Access demographics is composed of:
- Primary index value retrieval
- Join access
Primary Index Value Retrieval Access: Definition
An access column is one that is commonly used as a valued predicate in a WHERE clause.
While it is true that the column set chosen to be the primary index for a table is often the same column set that defines the primary key, it is also true that primary indexes are often composed of fields that are neither unique nor components of the primary key for the table.
Primary Index Value Retrieval Access: Guidelines for Nonpartitioned Selection
Keeping in mind that the principle goal for selecting the primary index for a table should always be achieving an even distribution of rows across the AMPs, the primary guideline for selecting a primary index to optimize retrieval should be based on the access demographics of the table. To facilitate optimal row access, choose a single column or, less preferably, a set of several columns, that is most frequently used to access the table. In other words, define the primary index for a table on a column set that is most frequently equated to discrete values in WHERE clause predicates in your application environment.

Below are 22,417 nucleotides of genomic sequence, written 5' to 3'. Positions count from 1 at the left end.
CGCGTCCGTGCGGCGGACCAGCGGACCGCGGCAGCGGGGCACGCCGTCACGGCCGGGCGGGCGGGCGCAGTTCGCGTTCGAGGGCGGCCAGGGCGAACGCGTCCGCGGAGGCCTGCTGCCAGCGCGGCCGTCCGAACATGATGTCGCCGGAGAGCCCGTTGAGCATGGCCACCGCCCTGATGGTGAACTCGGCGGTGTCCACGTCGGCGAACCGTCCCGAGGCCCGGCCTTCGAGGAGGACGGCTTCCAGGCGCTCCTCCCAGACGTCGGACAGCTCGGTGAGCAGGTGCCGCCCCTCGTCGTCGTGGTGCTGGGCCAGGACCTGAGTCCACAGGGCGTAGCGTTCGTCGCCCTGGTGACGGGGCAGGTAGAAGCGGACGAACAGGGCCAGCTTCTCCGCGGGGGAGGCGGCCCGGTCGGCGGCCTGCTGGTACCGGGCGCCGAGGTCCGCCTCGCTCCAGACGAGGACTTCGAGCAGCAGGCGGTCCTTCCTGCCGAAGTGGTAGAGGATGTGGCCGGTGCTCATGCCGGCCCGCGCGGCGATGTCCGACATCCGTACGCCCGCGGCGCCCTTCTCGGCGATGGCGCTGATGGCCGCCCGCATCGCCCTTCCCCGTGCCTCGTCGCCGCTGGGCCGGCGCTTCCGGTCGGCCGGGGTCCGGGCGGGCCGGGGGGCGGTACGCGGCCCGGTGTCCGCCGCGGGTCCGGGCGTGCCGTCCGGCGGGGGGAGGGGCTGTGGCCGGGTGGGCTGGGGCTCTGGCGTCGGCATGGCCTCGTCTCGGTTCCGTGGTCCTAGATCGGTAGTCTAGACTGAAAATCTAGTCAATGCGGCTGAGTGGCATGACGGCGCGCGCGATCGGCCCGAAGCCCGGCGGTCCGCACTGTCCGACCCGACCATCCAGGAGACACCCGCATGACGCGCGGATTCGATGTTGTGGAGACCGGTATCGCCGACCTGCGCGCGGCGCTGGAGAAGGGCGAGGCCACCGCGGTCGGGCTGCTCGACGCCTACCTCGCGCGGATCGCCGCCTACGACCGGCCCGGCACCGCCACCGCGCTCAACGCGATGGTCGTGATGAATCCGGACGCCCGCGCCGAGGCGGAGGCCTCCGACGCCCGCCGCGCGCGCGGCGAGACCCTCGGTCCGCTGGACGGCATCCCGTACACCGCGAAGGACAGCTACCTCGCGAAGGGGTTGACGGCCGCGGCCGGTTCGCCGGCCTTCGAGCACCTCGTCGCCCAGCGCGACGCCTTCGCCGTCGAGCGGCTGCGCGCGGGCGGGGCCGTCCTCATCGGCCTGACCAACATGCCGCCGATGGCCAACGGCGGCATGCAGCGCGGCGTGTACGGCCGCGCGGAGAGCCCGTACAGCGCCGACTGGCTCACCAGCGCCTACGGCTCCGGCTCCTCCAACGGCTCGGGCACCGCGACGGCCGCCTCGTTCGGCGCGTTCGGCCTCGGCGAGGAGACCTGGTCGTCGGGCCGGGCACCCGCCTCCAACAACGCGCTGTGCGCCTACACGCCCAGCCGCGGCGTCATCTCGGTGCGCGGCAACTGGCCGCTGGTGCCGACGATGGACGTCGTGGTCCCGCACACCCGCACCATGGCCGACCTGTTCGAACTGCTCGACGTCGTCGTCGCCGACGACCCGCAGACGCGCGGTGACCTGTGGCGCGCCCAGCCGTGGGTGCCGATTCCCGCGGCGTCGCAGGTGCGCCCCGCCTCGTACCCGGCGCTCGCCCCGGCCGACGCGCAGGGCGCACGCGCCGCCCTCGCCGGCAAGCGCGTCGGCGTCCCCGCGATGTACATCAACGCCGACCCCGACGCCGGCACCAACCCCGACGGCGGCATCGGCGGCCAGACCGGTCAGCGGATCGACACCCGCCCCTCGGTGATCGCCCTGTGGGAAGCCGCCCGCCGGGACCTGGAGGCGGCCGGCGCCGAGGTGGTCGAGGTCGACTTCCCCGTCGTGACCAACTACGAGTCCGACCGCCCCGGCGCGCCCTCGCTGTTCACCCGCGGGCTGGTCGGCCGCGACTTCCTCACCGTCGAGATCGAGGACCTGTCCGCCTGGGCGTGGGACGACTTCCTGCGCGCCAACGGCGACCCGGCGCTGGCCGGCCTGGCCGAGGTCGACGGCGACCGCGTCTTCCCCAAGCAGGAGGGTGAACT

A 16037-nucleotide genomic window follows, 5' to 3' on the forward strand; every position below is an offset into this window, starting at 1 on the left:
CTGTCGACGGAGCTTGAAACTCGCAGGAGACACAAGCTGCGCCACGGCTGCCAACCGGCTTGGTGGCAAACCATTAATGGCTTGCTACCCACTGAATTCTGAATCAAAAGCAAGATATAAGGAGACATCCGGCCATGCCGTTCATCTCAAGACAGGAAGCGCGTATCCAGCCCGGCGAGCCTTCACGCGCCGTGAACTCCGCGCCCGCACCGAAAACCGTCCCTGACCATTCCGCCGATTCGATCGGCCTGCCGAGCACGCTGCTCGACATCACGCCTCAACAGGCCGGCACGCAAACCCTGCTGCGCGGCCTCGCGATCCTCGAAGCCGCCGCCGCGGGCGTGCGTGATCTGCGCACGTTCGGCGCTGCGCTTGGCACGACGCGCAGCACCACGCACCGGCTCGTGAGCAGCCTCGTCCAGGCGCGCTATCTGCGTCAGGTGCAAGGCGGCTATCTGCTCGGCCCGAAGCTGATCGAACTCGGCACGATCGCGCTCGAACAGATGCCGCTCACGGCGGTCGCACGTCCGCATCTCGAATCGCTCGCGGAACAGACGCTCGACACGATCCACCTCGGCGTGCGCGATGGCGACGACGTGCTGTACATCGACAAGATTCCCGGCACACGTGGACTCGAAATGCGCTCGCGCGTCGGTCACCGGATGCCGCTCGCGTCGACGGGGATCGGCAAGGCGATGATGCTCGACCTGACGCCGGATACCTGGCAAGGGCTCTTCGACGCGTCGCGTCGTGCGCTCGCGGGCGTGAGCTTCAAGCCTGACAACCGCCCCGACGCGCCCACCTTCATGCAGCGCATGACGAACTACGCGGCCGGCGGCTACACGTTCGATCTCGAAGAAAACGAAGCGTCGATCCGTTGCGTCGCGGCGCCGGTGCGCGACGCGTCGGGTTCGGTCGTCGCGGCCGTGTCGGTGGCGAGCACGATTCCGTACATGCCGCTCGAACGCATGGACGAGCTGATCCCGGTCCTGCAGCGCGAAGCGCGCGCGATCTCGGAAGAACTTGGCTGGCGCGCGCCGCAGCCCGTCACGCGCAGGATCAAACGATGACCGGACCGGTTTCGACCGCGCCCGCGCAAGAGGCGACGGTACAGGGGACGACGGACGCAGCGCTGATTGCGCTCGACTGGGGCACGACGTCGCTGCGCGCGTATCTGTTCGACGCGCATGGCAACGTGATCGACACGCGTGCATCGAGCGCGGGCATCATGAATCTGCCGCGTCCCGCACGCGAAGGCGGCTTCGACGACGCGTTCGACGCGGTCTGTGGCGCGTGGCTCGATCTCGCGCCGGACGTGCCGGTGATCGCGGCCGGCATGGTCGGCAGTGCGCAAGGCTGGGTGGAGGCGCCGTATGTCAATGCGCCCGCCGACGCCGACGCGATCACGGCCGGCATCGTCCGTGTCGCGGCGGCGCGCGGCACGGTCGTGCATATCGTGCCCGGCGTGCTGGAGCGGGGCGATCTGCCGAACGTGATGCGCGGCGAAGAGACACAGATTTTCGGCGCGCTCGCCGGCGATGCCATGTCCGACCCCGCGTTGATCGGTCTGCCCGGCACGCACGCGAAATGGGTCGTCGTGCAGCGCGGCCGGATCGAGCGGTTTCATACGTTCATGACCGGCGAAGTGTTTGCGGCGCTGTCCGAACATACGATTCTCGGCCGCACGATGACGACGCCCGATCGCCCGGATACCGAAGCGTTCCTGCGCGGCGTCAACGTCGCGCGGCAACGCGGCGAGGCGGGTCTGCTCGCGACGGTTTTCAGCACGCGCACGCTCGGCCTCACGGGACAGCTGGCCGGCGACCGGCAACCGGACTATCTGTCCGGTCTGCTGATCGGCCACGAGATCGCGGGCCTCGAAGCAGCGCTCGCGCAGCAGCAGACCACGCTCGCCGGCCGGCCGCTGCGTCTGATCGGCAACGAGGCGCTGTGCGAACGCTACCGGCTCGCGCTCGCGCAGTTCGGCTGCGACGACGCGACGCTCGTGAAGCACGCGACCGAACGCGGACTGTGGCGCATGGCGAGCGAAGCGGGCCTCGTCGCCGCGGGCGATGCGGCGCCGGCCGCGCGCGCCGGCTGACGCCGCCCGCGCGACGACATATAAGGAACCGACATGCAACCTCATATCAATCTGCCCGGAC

The reason for defining the primary index on the smallest possible column set is that you cannot hash or retrieve on a partial index value, so if a query condition specifies only a subset of the primary index column set, the Optimizer cannot build an access plan that uses the primary index. Note that this is also true for USIs.
Conversely, if you specify too few columns in the primary index definition, then each primary index value might correspond to a large number of rows, a situation that often not only causes data skew, but also degrades any data maintenance that must touch all rows in a row hash.